Morning Tea

One of the most noticeable differences between the work place in the United States versus the work place in Australia is that here; they have morning and afternoon tea. The first day I arrived at work they had already set aside a time for a morning tea/coffee to get to know me. I figured that it was just a onetime occurrence since it was my first day, however as I continued to work here, I realized that this was a pretty frequent event. Any training or event or presentation that lasted more than an hour or so was accompanied by either morning or afternoon tea depending on the times of the meeting. Most employees take this time to network with other areas of the business that they may not interact with very frequently. Especially in a company like this, where there is a lot of different business units that do not necessarily need to interact, this time is pretty vital to them. Tea usually consists of the opportunity to get tea/coffee in accompany with a variety of different food options. My boss and co-workers like to make me try all of the food we do not usually have in the United States and watch my reaction. So I have basically tried all the food you can possibly get at this point. I tried a sausage pie, a biscuit you basically add jam and whip cream to, the chocolate brownie-like fudge that accompanies the fruit platter they provide. My favourite was the banana bread though, so I guess you cannot really help liking things you’re familiar with. I told my co-workers that in the United States we do not generally have a morning tea type event, and they were shocked. Apparently, growing up in school you have a morning and afternoon tea, as well. It was a cultural situation that they had grown up with in school, so of course this transferred over to the work place. So it was surprising to them that we do not have a set up time for this. They actually felt it was unfair to not allot us time in our school day, twice a day, to have our tea. I explained that we generally can eat whenever we want to during the school day, obviously in college, but the same rule applied in my high school, as well. They still found that bizarre, though.
This was one of the biggest differences I noticed, so I decided to look up some information regarding how long ago this idea of morning tea was established. The first reference to morning tea dates back to the time of the Aboriginals. They drank something from the plant called the leptospermum, which is not technically classified as a tea plant. However, when Captain Cook observed the Aboriginals drinking it, he called it tea because of his British background. The plant now is collectively called the “ti tree.” Actual tea was introduced to Australia by the British when they colonized the continent. Because of its British roots, tea is a large part of Australian culture. In fact, due to Australia’s climate, they can grow and produce their own tea in northern Australia. In 1883 the first tea shop was opened by Alfred BusheThe first tea plantation was started in 1884. It was created by the Cutten brothers in Bingil Bay, which is located in northern Queensland. In 1899 this shop moved to Sydney for more business opportunities and this is where Australia’s first commercial tea seller, Bushell’s Company, was founded.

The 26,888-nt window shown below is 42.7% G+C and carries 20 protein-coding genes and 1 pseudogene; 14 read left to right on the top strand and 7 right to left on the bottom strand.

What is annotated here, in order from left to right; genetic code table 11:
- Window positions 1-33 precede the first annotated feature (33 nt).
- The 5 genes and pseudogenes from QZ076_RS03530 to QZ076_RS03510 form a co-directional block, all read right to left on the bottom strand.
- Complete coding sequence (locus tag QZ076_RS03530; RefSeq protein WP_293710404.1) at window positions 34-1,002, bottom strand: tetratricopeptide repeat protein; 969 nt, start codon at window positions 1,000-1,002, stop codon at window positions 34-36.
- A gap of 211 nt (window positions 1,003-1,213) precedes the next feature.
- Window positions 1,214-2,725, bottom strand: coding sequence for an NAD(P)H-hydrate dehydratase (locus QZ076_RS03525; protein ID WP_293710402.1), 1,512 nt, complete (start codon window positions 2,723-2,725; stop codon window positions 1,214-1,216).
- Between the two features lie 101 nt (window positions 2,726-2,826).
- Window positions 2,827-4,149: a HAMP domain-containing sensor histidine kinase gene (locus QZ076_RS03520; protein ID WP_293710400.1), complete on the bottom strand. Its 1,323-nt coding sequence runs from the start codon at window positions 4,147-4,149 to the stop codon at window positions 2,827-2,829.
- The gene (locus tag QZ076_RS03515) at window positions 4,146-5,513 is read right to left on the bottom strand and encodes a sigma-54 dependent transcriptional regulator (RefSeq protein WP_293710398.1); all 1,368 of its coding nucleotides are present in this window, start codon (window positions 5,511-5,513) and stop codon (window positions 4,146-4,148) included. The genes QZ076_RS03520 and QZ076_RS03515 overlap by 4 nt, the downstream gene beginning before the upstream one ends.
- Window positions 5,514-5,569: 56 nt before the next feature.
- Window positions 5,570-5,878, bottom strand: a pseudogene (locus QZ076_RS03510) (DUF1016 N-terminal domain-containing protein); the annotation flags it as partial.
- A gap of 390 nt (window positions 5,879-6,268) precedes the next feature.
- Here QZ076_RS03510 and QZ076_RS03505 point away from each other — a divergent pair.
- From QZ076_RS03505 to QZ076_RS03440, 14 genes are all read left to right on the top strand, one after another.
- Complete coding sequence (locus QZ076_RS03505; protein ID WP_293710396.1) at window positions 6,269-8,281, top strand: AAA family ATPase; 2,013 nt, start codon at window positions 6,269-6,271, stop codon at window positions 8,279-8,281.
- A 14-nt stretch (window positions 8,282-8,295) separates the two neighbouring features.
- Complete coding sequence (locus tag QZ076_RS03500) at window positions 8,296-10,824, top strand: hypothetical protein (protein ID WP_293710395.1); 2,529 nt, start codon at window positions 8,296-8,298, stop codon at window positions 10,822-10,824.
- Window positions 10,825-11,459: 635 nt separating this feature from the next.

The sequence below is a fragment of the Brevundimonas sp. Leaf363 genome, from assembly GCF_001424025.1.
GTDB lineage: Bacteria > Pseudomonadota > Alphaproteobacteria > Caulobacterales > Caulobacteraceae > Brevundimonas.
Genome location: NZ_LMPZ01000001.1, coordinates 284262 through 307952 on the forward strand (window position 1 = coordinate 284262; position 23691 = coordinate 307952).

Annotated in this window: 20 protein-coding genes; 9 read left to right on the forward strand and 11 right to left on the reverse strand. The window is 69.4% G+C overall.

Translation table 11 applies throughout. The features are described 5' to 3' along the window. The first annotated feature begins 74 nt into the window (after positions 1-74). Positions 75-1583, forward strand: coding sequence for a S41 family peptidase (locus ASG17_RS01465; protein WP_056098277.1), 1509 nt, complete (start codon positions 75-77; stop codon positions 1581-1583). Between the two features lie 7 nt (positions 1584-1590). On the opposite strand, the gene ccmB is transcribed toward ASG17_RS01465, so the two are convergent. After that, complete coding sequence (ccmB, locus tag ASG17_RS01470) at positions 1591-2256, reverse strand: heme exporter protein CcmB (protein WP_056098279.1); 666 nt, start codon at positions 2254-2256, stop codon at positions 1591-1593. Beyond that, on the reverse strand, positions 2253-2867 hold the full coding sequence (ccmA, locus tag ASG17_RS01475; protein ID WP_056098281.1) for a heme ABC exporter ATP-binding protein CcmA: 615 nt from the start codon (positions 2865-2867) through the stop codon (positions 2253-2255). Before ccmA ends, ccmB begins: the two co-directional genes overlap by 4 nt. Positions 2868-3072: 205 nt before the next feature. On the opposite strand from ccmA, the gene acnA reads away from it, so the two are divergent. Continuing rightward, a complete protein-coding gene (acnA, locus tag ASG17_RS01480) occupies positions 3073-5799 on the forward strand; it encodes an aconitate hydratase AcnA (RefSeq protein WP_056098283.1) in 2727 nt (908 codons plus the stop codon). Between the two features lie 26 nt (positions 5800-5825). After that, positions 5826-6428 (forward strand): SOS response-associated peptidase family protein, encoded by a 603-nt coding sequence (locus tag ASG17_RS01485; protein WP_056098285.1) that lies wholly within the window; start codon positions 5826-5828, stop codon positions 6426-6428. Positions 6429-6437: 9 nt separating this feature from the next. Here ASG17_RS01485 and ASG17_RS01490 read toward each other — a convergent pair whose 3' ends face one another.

Morning Tea has also become a source of charity for Australia. They hold an annual event called “Australia’s Biggest Morning Tea” every year. This consists of millions of Australians coming together to raise money for Cancer research. It usually occurs during May or June depending on the circumstances. There is plenty of ways to participate, by either fundraising or hosting a tea or even simply attending someone else’s. Companies or individuals can sponsor a tea if they cannot attend. Attendees also have the chance to purchase mugs or tshirts and plenty of other merchandise to help in raising funds for the cause. It is essentially a chance for many people to get together for a great cause.
Some statistics regarding tea:
1. Australia consumed 14,000 tons of tea over the course of the year
2. Most tea production in Australia is minimal but it is produced in northern New South Wales and Queensland usually.
3. The most common tea produced in Australia is Black Tea, but small amounts of green tea is also produced in Victoria.

sources: http://www.biggestmorningtea.com.au/about-the-event & https://www.dfat.gov.au/facts/community_events.html

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